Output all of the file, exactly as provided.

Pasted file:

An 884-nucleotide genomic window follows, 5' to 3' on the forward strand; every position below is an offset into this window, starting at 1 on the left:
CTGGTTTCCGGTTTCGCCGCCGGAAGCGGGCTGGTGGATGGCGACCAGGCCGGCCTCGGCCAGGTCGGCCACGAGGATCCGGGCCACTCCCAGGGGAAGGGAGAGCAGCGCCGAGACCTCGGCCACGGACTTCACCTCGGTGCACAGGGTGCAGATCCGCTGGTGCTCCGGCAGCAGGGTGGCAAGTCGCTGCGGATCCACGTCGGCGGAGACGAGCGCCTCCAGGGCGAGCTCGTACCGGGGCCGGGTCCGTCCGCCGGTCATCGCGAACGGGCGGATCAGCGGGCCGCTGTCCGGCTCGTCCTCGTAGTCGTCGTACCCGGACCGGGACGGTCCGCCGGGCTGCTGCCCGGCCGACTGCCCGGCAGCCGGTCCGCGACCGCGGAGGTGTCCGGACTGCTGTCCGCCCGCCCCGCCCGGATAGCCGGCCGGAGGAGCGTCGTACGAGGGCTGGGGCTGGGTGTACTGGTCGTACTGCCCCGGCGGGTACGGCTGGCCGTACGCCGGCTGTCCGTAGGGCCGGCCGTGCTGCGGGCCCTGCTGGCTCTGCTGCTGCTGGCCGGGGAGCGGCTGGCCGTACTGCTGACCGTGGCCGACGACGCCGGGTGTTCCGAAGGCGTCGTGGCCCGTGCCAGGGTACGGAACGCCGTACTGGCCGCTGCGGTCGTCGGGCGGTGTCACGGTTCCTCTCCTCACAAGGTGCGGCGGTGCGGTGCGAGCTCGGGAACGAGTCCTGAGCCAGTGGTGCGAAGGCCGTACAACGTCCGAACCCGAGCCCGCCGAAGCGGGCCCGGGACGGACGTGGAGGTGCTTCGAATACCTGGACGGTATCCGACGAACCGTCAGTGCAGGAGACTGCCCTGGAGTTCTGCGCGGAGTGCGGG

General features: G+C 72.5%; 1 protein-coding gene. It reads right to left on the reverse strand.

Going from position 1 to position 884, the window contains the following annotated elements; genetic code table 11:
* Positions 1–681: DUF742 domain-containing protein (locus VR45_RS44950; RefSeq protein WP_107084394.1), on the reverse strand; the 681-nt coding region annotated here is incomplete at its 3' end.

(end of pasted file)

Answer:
An 884-nucleotide genomic window follows, 5' to 3' on the forward strand; every position below is an offset into this window, starting at 1 on the left:
CTGGTTTCCGGTTTCGCCGCCGGAAGCGGGCTGGTGGATGGCGACCAGGCCGGCCTCGGCCAGGTCGGCCACGAGGATCCGGGCCACTCCCAGGGGAAGGGAGAGCAGCGCCGAGACCTCGGCCACGGACTTCACCTCGGTGCACAGGGTGCAGATCCGCTGGTGCTCCGGCAGCAGGGTGGCAAGTCGCTGCGGATCCACGTCGGCGGAGACGAGCGCCTCCAGGGCGAGCTCGTACCGGGGCCGGGTCCGTCCGCCGGTCATCGCGAACGGGCGGATCAGCGGGCCGCTGTCCGGCTCGTCCTCGTAGTCGTCGTACCCGGACCGGGACGGTCCGCCGGGCTGCTGCCCGGCCGACTGCCCGGCAGCCGGTCCGCGACCGCGGAGGTGTCCGGACTGCTGTCCGCCCGCCCCGCCCGGATAGCCGGCCGGAGGAGCGTCGTACGAGGGCTGGGGCTGGGTGTACTGGTCGTACTGCCCCGGCGGGTACGGCTGGCCGTACGCCGGCTGTCCGTAGGGCCGGCCGTGCTGCGGGCCCTGCTGGCTCTGCTGCTGCTGGCCGGGGAGCGGCTGGCCGTACTGCTGACCGTGGCCGACGACGCCGGGTGTTCCGAAGGCGTCGTGGCCCGTGCCAGGGTACGGAACGCCGTACTGGCCGCTGCGGTCGTCGGGCGGTGTCACGGTTCCTCTCCTCACAAGGTGCGGCGGTGCGGTGCGAGCTCGGGAACGAGTCCTGAGCCAGTGGTGCGAAGGCCGTACAACGTCCGAACCCGAGCCCGCCGAAGCGGGCCCGGGACGGACGTGGAGGTGCTTCGAATACCTGGACGGTATCCGACGAACCGTCAGTGCAGGAGACTGCCCTGGAGTTCTGCGCGGAGTGCGGG

General features: G+C 72.5%; 1 protein-coding gene. It reads right to left on the reverse strand.

Going from position 1 to position 884, the window contains the following annotated elements; genetic code table 11:
* Positions 1–681: DUF742 domain-containing protein (locus VR45_RS44950; RefSeq protein WP_107084394.1), on the reverse strand; the 681-nt coding region annotated here is incomplete at its 3' end.